Category Archives: Minnesota

Minnesota Tiny House Code Fact Sheet

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Minnesota has written a tiny house code fact sheet:

If the tiny house does not:
• have a chassis and axles, or
• have a HUD manufactured home label, or
• have a RVIA park model label, then
• it is either a prefabricated or industrialized modular building subject to Minnesota Rules Chapters 1360 or 1361 or
site-built subject to Minnesota Rules Chapter 1309.

NOTE: Any modular unit of closed construction built away from the site of occupancy must be labeled (Minnesota Rules,chapters 1360 or 1361).
Closed construction means any building manufactured so that all portions cannot be readily inspected at the installation site without disassembly, damage to, or destruction thereof (Minnesota Rules, Chapter 1360.0200 Subp. 5).

Full text:

Also here: Minnesota Tiny House Fact Sheet

Minnesota Senate passes bill to allow ADUs as caregiver cottages

The Minnesota Senate overwhelmingly passed legislation on May 2 authorizing the use and zoning of “tiny homes” as a housing option for the elderly, disabled, and those nearing the end of life.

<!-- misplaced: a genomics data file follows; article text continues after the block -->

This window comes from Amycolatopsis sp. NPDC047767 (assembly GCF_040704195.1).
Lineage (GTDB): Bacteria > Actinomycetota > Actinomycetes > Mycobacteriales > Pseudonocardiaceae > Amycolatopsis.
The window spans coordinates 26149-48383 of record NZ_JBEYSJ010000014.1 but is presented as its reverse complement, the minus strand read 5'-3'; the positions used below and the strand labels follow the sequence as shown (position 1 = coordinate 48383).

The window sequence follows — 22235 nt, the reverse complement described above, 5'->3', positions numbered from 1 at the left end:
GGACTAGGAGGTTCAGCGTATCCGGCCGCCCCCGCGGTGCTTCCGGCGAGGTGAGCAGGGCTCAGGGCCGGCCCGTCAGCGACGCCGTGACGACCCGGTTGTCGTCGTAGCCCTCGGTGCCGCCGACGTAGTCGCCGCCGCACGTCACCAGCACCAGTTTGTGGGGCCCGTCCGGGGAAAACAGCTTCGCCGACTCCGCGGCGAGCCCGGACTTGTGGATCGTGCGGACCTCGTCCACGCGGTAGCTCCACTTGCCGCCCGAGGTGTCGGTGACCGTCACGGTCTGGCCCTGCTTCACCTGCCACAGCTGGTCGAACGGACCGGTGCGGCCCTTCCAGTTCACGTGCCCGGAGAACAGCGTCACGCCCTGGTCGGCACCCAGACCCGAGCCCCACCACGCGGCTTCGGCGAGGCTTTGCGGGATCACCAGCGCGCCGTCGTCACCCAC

Sen. Torrey Westrom, R-Elbow Lake, was a strong advocate of the measure and praised the bipartisan bill as an innovative approach.

“Not only does this provide an opportunity for families to have a hands-on role in the care of a parent, spouse, or loved one, but it also allows for a dramatic reduction in health care costs,” said Westrom.

Westrom said it’s important for the state to develop innovative ways to prepare for more baby boomers who are set to retire.

“The state spends a significant part of our budget to help pay for the care of senior citizens, so anything we can do that provides for more cost effective independent living options is a good thing,” he said.

The “tiny homes,” also referred to as “granny pods,” are homes that are limited to 300 square feet and reside on the existing property of a family member.

The legislation allows for these temporary homes, which are often forbidden by local zoning ordinances, to remain for up to a year.

However, the resident of the home must be under health care.

Additionally, the bill allows for local municipalities to opt out of the requirements if they don’t want to allow the tiny homes.


Minnesota to allow tiny houses on wheels in backyards as caregiver units